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The Origins of the American Presidency
February 1, 2017

by Ted O’Reilly, Curator & Head of the Manuscript Department As part of the New-York Historical Society’s Presidency Project, the Patricia D. Klingenstein Library is displaying a selection of documents highlighting the earliest moments of the American presidency. Included are a leaf from the notes of Rufus King at the Constitutional Convention (a very rare…

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The Journey of the Torlonia Peplophoros
December 9, 2016

Written by Claire L. Lanier, N-YHS Social Media and Content Manager  Our story starts with a crime: On November 11, 1983, a marble Peplophoros statue—along with 15 other items—was stolen from the historic Villa Torlonia, once home to famous Vatican banker Giovanni Torlonia, whose family owned the property for nearly 200 years. The statue, just…

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Woolworth’s May Be Gone, But We Still Have The Woolworth Building
February 20, 2014

On February 22, 1878, F. W. Woolworth opened the first Woolworth store in Utica, New York. That store failed, but he reopened in Lancaster, Pennsylvania and began one of the most successful chain businesses in America. As a kid, I remember our local Woolworth’s as a one-stop shop, with everything from halloween costumes to alarm…

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N-YHS Acquires Jacob Riis’s Copy of ‘How the Other Half Lives,’ With Author’s Annotations
January 21, 2014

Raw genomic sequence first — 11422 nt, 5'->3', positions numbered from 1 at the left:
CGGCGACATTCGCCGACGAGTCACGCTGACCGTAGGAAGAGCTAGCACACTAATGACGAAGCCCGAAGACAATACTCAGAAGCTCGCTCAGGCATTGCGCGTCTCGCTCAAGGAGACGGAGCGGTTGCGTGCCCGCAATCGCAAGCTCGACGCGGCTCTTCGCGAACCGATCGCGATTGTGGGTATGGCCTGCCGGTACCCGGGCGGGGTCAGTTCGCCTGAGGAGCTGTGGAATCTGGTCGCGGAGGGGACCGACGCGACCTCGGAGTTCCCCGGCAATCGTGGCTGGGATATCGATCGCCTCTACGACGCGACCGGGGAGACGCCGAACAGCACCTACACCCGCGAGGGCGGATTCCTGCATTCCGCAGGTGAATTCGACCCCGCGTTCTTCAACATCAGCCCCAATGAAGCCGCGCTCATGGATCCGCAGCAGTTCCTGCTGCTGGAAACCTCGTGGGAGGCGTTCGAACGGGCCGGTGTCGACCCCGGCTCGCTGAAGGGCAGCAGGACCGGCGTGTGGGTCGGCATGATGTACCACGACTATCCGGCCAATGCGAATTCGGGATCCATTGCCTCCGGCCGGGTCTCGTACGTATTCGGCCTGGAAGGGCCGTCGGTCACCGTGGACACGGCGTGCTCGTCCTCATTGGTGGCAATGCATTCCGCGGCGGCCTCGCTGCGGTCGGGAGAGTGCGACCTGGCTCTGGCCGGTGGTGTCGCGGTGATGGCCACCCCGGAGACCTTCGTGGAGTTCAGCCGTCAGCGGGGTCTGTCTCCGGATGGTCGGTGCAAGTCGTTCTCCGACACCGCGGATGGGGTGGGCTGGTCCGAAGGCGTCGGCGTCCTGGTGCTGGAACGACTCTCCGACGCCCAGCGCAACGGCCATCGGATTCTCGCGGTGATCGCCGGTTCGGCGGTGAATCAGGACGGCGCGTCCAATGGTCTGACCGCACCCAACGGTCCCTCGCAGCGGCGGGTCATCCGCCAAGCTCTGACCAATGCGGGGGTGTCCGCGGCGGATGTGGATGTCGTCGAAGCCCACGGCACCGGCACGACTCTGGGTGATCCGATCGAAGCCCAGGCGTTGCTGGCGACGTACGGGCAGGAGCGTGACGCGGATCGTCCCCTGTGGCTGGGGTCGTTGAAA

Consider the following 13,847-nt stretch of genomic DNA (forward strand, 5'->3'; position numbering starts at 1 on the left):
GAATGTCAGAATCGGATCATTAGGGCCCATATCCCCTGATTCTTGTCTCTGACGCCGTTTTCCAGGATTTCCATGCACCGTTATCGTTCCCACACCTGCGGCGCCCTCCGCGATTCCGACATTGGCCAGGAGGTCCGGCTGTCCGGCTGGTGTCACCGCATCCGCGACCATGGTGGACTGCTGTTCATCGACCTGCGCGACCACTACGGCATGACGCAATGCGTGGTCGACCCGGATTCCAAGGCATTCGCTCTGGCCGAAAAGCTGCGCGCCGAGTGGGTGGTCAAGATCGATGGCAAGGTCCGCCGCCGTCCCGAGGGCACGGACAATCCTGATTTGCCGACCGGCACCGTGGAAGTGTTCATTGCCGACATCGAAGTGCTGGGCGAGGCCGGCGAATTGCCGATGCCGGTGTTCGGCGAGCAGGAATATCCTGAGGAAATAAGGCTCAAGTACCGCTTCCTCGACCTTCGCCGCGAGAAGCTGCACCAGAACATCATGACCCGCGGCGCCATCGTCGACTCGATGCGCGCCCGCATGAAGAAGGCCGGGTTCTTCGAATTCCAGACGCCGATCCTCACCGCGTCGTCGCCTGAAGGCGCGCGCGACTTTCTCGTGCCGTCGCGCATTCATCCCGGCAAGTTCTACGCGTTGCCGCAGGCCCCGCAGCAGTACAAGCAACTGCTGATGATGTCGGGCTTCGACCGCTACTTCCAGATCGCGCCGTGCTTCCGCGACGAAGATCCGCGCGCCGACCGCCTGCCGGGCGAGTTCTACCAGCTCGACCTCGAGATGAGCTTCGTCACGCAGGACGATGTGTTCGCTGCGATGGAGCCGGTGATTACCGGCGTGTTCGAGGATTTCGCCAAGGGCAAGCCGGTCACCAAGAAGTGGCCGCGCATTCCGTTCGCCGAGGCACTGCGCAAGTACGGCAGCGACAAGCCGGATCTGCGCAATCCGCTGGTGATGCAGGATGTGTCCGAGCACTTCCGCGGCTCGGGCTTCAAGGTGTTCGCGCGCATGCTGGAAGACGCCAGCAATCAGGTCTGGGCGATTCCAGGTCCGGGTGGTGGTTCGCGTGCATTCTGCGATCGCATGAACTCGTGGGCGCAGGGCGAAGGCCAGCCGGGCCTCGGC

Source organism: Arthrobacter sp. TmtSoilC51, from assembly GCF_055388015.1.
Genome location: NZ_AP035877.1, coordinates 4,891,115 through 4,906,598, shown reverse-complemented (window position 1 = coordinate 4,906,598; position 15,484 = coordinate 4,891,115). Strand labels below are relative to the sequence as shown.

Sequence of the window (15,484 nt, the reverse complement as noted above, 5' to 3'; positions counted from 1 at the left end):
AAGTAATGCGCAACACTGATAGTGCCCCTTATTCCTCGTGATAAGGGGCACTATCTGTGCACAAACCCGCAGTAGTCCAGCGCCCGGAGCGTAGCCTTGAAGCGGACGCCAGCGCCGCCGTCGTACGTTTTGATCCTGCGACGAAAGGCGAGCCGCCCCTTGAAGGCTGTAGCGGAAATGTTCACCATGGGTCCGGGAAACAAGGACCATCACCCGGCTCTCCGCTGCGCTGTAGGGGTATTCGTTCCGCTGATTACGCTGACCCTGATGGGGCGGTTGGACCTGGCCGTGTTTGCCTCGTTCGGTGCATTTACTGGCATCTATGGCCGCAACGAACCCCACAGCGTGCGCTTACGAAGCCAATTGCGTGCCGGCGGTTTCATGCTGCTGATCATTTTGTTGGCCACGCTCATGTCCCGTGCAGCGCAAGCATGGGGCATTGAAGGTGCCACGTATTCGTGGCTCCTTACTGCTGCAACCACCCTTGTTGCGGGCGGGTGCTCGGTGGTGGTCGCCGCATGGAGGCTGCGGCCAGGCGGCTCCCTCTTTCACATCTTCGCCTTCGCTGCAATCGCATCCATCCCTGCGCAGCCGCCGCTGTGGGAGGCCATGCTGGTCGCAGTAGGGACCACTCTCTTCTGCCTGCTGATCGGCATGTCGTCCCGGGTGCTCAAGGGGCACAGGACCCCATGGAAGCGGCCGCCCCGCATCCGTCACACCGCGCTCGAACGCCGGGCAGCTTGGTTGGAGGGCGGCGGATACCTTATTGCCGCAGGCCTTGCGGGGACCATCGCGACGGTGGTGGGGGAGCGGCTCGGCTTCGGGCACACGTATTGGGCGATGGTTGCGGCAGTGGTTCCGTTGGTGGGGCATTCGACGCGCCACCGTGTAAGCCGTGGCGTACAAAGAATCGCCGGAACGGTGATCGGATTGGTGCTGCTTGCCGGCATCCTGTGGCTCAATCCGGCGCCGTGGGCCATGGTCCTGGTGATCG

The New-York Historical Society has acquired a first edition of Jacob Riis’s How the Other Half Lives, heavily annotated by the author with pages scrawled with moral indignation towards slumlords, asides about tenement residents, and copyedits. It was donated by Ted Gup, who recently wrote a New York Times op-ed on his purchase of the volume and the…

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Photos: New York Is A Winter Wonderland, No Matter The Year
January 2, 2014

New York is a magical place in the winter—just look at the snow outside right now! From the holiday decorations to ice skating in Central Park, there’s always something fun to do in the winter, even if it’s just watching the snowflakes fall outside your window. Below are some of our favorite images of the city…

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Where Were Brooklyn’s and Queens’ Butcher Shops 100 Years Ago?
November 21, 2013

There are still a few good butcher shops left in this town, but unfortunately, sometimes you have to know where to look. That did not seem to be the case in 1910, when butcher shops could be found all over the city, and the butcher sections of supermarkets involved actual counters, not just sad, colorless…

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Interview With Maurita Baldock, Curator of Manuscripts
May 2, 2013

Earlier this week, the New York Times took a look at the Archivists Round Table of Metropolitan New York, a group of young archivists, librarians, and historians who meet up and network around the city. One member featured was our very own Curator of Manuscripts, Maurita Baldock! But what exactly does that job entail? We sat…

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Abraham Lincoln: The Coolest President?
July 6, 2012

In case you hadn’t heard, Abraham Lincoln: Vampire Hunter has made its way to the big screen. Starring Benjamin Walker, it traces the President as he discovers that vampires are planning to take over the country, and as he makes it his mission to eliminate the threat. Recently, author, screenwriter, and producer Seth Grahame-Smith sat…

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Check Out West Side Rag’s History Beat!
February 21, 2012

There’s a lot you can learn about your neighborhood from the New-York Historical Society, and Upper West Side blog West Side Rag is taking advantage of that. In their new History Beat series, they choose an object or document from the archives of the Patricia D. Klingenstein Library that references the Upper West Side, and delves…

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